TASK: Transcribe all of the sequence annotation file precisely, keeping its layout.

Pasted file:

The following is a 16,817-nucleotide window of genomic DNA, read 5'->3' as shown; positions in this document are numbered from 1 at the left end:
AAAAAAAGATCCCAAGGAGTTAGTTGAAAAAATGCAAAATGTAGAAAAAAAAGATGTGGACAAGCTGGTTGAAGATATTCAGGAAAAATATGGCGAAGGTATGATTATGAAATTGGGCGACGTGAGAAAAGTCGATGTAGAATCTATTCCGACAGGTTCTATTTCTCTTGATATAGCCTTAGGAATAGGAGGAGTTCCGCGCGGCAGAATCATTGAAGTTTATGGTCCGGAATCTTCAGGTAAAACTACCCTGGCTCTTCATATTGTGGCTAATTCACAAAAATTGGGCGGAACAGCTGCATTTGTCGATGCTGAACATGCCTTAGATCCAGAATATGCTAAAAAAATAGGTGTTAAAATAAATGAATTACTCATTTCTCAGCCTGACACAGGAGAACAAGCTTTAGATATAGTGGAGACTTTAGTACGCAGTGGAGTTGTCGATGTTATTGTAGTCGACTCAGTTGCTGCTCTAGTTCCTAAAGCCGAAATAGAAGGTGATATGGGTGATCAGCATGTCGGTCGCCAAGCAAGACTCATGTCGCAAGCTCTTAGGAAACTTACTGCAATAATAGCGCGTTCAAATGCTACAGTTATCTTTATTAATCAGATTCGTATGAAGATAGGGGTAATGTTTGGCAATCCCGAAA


The following is a 16,817-nucleotide window of genomic DNA, read 5'->3' as shown; positions in this document are numbered from 1 at the left end:
AAAAAAAGATCCCAAGGAGTTAGTTGAAAAAATGCAAAATGTAGAAAAAAAAGATGTGGACAAGCTGGTTGAAGATATTCAGGAAAAATATGGCGAAGGTATGATTATGAAATTGGGCGACGTGAGAAAAGTCGATGTAGAATCTATTCCGACAGGTTCTATTTCTCTTGATATAGCCTTAGGAATAGGAGGAGTTCCGCGCGGCAGAATCATTGAAGTTTATGGTCCGGAATCTTCAGGTAAAACTACCCTGGCTCTTCATATTGTGGCTAATTCACAAAAATTGGGCGGAACAGCTGCATTTGTCGATGCTGAACATGCCTTAGATCCAGAATATGCTAAAAAAATAGGTGTTAAAATAAATGAATTACTCATTTCTCAGCCTGACACAGGAGAACAAGCTTTAGATATAGTGGAGACTTTAGTACGCAGTGGAGTTGTCGATGTTATTGTAGTCGACTCAGTTGCTGCTCTAGTTCCTAAAGCCGAAATAGAAGGTGATATGGGTGATCAGCATGTCGGTCGCCAAGCAAGACTCATGTCGCAAGCTCTTAGGAAACTTACTGCAATAATAGCGCGTTCAAATGCTACAGTTATCTTTATTAATCAGATTCGTATGAAGATAGGGGTAATGTTTGGCAATCCCGAAA